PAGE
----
Video: Calculate a Percent Increase of Speed to Find the Difference in Time When the Distance Is Constant

Samantha lives in Missouri. She went to visit her aunt in Chicago. She took a taxi from her home to the train station and then took the train to Chicago and finally took a bus to her aunt’s home. The given table shows the distance, in miles, and the average speed, in miles per hour, for each part of the journey. For the journey summarized in the table, Samantha discovers that she could have taken a train with an average speed which is 16% faster than the one she took. If Samantha had taken the faster train instead, how much time would she have saved on her journey, in minutes? Assume that both trains depart at the same time and that there are no additional delays on Samantha’s journey.

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Video Transcript

Samantha lives in Missouri. She went to visit her aunt in Chicago. She took a taxi from her home to the train station and then took the train to Chicago and finally took a bus to her aunt’s home. The given table shows the distance, in miles, and the average speed, in miles per hour, for each part of the journey. For the journey summarized in the table, Samantha discovers that she could have taken a train with an average speed which is 16 percent faster than the one she took. If Samantha had taken the faster train instead, how much time would she have saved on her journey, in minutes? Assume that both trains depart at the same time and that there are no additional delays on Samantha’s journey.

First, we need to remember that the time something takes is equal to the distance divided by the speed. First, we’ll consider the train that Samantha actually took. We’ll need to know its speed, the distance travelled, and the time travelled for this train. And then, we’ll need to know the speed, the distance, and the time travelled for the faster train. We can find the speed of the first train by looking in the table. The average speed in miles per hour for the first train is 150 miles per hour. And the distance travelled on the first train is found in the table under the distance column. Samantha travelled 870 miles on the first train. And we remember that the time that Samantha was on the first train will be equal to the distance divided by speed. 870 miles divided by 150 miles per hour equals 5.8 hours.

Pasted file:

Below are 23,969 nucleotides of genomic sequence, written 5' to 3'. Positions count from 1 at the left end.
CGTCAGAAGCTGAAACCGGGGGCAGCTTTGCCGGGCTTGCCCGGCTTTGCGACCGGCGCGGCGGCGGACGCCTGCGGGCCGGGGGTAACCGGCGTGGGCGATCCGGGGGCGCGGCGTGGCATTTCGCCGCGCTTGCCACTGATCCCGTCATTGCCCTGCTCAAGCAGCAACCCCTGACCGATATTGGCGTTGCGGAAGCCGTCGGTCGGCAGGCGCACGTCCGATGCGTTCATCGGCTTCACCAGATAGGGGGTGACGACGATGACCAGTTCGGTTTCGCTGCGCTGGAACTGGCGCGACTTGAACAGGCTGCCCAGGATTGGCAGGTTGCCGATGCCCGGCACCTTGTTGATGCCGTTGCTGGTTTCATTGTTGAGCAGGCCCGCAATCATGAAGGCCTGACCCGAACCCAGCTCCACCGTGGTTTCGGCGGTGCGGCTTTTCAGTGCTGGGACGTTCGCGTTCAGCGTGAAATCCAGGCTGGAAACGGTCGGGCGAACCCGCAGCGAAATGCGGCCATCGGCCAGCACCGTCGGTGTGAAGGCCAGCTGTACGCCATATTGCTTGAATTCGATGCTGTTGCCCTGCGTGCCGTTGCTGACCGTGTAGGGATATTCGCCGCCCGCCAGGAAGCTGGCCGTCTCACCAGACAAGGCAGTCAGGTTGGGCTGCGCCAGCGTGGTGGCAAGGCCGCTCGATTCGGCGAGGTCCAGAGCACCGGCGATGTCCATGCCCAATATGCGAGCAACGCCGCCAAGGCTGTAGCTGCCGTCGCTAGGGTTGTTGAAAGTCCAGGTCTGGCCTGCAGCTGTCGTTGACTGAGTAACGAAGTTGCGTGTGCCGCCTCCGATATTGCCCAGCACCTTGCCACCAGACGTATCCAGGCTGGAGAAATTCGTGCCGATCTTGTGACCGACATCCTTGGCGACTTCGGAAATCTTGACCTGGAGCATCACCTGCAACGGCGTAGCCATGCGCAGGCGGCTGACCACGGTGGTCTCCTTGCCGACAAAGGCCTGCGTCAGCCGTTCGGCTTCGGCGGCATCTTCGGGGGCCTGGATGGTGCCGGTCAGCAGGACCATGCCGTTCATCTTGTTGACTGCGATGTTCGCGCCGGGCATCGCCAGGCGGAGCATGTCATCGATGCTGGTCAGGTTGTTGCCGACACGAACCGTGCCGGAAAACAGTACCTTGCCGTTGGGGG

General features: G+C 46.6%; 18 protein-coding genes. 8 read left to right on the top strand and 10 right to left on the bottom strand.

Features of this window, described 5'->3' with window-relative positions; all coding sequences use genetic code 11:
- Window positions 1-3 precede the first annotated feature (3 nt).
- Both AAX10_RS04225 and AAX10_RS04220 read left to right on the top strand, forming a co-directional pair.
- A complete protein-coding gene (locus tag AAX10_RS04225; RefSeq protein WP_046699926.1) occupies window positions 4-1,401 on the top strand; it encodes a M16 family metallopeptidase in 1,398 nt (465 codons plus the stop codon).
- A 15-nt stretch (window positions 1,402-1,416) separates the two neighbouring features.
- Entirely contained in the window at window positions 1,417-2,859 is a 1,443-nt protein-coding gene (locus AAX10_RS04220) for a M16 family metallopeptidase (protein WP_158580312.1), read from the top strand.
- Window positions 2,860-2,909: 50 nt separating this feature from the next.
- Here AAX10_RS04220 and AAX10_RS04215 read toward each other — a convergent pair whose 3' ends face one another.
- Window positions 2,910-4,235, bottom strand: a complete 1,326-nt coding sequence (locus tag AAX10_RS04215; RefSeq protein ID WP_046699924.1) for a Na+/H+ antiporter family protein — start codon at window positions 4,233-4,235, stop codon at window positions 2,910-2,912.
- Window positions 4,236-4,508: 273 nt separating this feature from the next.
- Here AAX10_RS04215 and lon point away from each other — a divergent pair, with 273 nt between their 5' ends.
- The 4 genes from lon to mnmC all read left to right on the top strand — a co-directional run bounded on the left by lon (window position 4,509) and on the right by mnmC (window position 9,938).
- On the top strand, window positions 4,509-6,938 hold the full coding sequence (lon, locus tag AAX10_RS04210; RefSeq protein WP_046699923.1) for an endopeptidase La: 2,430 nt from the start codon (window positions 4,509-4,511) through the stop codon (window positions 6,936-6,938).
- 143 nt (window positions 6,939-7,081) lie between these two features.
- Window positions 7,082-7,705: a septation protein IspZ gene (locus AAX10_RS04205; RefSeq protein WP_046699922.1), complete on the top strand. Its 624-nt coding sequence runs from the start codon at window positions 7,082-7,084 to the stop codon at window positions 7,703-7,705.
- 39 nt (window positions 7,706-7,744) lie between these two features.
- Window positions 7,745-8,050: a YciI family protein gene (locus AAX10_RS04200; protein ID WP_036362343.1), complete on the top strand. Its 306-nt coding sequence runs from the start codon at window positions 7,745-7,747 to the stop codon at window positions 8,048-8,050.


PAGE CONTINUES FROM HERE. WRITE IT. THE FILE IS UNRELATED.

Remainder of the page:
Now, we need to consider these details for the faster train. The faster train is travelling 16 percent faster than 150 miles per hour. The faster train would still have to travel the same distance, 870 miles. But in order to calculate the time of the faster train, we need an exact answer for the speed of the faster train. And that means we need to know how to calculate 16 percent faster than 150 miles per hour. 16 percent faster means we’re dealing with a 16 percent increase than 150 miles per hour. We would then need to multiply our speed, 150 miles per hour, by 1.16. 0.16 represents an increase of 16 percent. 16 percent, written as a decimal, is 0.16. And we have the whole number one because the faster train is travelling the speed of the first train plus 16 percent. So we have one whole plus 16 percent.

We can move that up to our speed line. 150 times 1.16 equals 174, which is a measure of speed in miles per hour. The faster train was travelling 174 miles per hour. This means we’re ready to consider how long the second train was travelling. That will be its distance divided by its speed. 870 miles divided by 174 miles per hour equals five hours. The first train travelled for 5.8 hours, and the second train only travelled for five hours. This is a difference of 0.8 hours.

But we’re not looking for how much faster in hours. We’re looking for how much faster in minutes. And so, we need to convert 0.8 hours into minutes. Since we know that there are 60 minutes in every hour, we can multiply 0.8 hours by 60 minutes. 0.8 times 60 equals 48. And this tells us that the faster train was 48 minutes faster.

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